13 of 13 people found the following review helpful
Sweeping and Readable,
This review is from: Nothing But the Blues : The Music and the Musicians (Paperback)
This is a very enjoyable read. While fundamentally a blues history book, the chapters are organized topically along lines that will make sense to any blues enthusiast, and there are lots of pictures that (for me, anyway) help to cement the content in memory. Shots of musicians and albums pepper almost every last page. Comments on individual albums and songs, short anecdotes, and quotes keep the text moving at a brisk pace.
Chapters cover the topics of roots, Texas and Deep South blues, women in the blues, gospel influences, urban blues, East Coast and Piedmont blues, a chapter on the various "field trips" taken by several people to record early blues, the roots of R&B, and blues today. The individual chapters were written by different authors, variously ranging from academics to blues publication writers. The material hangs together extraordinarily well, though - to the point where the differing authorship is hardly noticible, in the best intended sense. Unusual for most blues titles is also in-depth coverage of white blues, including commentary of the cross-overs between country music, particularly early country music, and the blues.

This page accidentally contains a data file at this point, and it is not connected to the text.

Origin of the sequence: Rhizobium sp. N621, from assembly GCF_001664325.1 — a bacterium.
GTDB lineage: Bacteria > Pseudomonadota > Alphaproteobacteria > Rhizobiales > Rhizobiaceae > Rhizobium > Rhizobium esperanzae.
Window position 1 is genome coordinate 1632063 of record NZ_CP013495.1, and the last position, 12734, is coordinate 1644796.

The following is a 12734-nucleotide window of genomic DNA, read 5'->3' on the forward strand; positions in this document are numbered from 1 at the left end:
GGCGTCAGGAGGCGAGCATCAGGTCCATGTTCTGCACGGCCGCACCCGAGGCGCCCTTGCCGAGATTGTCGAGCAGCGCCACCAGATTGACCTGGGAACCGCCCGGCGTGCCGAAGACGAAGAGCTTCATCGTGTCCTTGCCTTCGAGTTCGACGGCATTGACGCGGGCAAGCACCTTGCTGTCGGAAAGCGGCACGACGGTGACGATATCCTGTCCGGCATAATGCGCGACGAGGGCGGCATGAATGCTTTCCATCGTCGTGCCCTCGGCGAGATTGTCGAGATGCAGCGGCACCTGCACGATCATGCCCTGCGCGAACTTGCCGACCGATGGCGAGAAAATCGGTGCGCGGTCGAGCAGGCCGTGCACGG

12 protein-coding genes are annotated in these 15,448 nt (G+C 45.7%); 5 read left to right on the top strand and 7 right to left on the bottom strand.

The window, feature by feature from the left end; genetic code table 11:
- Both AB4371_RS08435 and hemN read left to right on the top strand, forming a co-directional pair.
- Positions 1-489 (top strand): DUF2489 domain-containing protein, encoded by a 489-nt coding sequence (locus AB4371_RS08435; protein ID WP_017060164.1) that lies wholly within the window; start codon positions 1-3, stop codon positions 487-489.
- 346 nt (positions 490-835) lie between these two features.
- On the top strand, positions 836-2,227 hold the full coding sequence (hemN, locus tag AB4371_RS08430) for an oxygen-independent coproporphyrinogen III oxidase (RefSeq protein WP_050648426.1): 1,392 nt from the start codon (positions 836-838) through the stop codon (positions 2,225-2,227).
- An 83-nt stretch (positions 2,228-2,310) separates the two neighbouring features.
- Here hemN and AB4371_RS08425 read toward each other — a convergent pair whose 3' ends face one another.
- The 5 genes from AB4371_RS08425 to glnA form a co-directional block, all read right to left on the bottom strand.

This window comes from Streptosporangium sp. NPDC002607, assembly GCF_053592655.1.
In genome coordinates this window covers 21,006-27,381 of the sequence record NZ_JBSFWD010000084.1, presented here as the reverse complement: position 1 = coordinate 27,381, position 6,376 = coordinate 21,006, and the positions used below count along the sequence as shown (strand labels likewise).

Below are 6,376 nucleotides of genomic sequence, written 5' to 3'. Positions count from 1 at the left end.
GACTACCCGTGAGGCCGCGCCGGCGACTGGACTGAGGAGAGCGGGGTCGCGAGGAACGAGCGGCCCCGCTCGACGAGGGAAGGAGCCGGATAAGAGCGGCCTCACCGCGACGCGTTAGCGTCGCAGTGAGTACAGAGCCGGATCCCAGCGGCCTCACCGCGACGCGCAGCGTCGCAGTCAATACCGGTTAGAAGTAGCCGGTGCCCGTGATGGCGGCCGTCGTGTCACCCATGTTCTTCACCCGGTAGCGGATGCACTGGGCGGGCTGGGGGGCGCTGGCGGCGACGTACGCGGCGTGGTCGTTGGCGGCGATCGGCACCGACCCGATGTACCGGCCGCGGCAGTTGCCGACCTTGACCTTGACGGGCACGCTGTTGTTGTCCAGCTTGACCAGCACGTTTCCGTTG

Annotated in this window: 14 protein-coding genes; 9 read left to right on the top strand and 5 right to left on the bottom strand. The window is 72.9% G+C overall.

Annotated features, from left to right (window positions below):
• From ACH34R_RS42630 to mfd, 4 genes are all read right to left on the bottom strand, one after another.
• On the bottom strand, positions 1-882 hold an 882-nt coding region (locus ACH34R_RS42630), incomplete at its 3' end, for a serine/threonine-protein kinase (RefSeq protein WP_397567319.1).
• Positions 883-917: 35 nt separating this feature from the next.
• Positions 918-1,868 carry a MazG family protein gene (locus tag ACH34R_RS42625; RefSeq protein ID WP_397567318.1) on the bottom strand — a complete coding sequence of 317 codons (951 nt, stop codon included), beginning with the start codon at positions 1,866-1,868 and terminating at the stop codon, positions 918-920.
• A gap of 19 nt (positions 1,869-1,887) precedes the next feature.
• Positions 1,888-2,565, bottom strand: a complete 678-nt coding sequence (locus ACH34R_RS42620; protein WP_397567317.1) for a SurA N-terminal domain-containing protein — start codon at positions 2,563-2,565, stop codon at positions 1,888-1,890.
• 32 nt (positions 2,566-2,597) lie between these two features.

The book includes a discography and bibliography. I would have really liked to have had some commentary with both, however, as they are pretty simplistic listings. For perspective on individual recordings, you'll have to go elsewhere. I use the "All Music Guide to the Blues" - All Music Guide to the Blues: The Definitive Guide to the Blues.
As B.B. King says in his short introduction - this is a "loving presentation" of the blues. This is not a deep dive into controversies or academic arguments over roots and development. Rather, it focuses on sub-genres, artists themselves, labels, and recording and entertainment history. I'd recommend it anyone looking for perspective across the entire genre.